Jeff Weekley has made many roles as a detective on Oxygen’s Snapped. The show just started their 24th season. The cases throughout the years have been a classic in many homes. Weekly talks with us about its impact and his experience.
ATM: What does this show exhibit about man’s effect on a man?
Jeff: If you’re referring to man’s inhumanity to man, this show has taught us all too well, that vengeance puts a very low price on the value of a human life.
ATM: Name an episode that totally transformed or changed your conscience about humanity.
Jeff: Every episode affects my views of humanity, but filming the Shayna Hubers (AKA “nose job killer”) episode was a real eye opener, because it demonstrated just how brazen a murderer could be. Not only did she celebrate her crime in the interrogation room, but she bluntly admitted her guilt to investigators without remorse. One can’t view that behavior and not be affected by it.
ATM: What can you say about a person before their breaking point and after? Describe the observation you notice.
Jeff: A person’s breaking point is a line where rationality and logic do not cross. Unlike crimes of opportunity (theft, etc.) this series deals with crimes of passion, and as we see all too often in society, extreme emotions exhibit extreme behaviors.
ATM: What does this show express about the women species without being bias?
Jeff: Casting the “hell hath no fury” cliché aside, what this show says about all people, in general, is that one who feels trapped with no other options will resort to whatever means they deem necessary to escape from their current situation, no matter how immoral or extreme that option might be.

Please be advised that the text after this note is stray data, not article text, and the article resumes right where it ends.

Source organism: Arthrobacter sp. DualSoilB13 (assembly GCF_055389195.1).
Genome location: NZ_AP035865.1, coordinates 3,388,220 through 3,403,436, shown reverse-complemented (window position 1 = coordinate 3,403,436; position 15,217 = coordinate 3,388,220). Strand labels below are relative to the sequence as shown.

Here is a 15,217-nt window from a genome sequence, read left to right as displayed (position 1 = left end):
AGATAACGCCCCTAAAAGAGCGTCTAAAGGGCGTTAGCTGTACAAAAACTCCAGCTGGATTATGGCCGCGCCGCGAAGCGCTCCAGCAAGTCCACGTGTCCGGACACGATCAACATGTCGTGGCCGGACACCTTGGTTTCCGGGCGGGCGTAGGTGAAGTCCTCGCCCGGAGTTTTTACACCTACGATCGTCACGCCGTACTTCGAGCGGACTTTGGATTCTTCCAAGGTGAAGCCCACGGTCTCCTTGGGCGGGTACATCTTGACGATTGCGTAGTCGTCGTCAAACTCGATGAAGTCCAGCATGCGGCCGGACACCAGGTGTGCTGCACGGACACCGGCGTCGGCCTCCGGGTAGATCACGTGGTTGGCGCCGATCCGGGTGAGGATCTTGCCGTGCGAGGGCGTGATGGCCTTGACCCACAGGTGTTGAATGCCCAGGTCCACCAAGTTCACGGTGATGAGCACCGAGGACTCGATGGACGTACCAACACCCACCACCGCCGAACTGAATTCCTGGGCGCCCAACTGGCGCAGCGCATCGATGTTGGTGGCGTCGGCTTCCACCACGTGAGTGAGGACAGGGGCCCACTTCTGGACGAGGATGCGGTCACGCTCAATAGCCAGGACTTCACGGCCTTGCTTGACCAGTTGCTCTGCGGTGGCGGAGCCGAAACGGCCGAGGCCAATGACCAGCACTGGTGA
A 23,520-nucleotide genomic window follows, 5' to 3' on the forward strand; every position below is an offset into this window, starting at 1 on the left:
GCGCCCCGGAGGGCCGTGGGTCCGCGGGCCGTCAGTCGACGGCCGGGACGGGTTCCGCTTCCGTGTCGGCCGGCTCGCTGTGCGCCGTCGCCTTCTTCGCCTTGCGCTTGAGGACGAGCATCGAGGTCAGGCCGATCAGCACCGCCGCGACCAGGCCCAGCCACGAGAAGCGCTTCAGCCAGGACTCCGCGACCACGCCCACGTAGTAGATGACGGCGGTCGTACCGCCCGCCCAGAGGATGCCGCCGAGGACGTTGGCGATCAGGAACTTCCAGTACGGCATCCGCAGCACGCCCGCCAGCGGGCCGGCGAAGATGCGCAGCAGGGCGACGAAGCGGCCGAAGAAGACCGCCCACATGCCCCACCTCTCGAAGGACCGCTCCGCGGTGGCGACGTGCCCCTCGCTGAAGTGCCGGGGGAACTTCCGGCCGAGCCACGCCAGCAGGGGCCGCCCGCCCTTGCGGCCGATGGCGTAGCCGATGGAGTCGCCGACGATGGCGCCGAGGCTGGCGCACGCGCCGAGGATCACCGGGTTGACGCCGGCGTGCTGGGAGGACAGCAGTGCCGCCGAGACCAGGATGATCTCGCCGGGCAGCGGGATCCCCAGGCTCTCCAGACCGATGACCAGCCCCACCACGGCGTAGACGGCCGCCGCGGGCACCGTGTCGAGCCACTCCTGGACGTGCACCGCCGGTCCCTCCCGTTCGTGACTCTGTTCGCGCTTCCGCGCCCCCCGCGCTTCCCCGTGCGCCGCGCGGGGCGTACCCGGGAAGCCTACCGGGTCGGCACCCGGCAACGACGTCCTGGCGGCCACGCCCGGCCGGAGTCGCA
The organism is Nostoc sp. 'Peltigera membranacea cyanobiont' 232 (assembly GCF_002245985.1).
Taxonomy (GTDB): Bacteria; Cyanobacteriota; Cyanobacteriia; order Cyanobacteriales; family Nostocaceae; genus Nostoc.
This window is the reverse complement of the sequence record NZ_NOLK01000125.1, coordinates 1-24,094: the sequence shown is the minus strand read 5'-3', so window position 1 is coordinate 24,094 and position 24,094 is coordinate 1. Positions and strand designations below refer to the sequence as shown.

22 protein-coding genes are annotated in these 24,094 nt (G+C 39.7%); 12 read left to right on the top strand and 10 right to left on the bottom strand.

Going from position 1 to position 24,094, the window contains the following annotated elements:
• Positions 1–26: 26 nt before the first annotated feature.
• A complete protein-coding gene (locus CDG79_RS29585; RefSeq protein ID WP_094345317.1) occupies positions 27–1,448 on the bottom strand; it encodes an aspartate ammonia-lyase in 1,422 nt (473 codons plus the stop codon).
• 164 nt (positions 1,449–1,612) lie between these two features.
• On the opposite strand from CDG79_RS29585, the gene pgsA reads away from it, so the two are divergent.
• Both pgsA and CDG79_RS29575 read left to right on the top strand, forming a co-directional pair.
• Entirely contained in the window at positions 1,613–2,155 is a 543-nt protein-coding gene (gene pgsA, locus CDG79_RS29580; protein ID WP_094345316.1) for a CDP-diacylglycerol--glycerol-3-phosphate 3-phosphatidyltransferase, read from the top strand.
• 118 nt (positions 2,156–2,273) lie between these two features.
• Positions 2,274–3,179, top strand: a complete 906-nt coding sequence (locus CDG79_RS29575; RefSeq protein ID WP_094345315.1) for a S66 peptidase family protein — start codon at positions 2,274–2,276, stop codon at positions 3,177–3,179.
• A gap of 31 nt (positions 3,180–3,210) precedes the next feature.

ATM: How does the documentary series style create a sharpened relationship between the audience and the perpetrator being viewed?
Jeff: Unlike the many great crime shows that aired in my youth, this format puts the audience there when it happened. Back in the day, I loved watching shows like Dragnet, Columbo, and Hawaii Five-O, and still do, because their acting and writing were fantastic, but what the documentary format does is allow the viewer to walk a mile in the investigator’s shoes as it happened.
ATM: Why has this true crime series lived in our homes for so long as a classic?
Jeff: Because it’s reality. Years ago, crime shows were sanitized to shelter the audience from graphic violence. Now that we live in a world of instant information, viewers have become more savvy and are on a quest for the true picture, no matter how much blood and gore it entails.
ATM: Talk about your daily contribution to your role.
Jeff: Preparation is essential to any actors success, but documentaries demand it, because the Detectives I’ve portrayed are real people who’ve investigated real homicides. Our show represents real human lives, and I respect all my fellow cast members, as well as the crews, for their hard work and research necessary to make these shows as authentic as possible.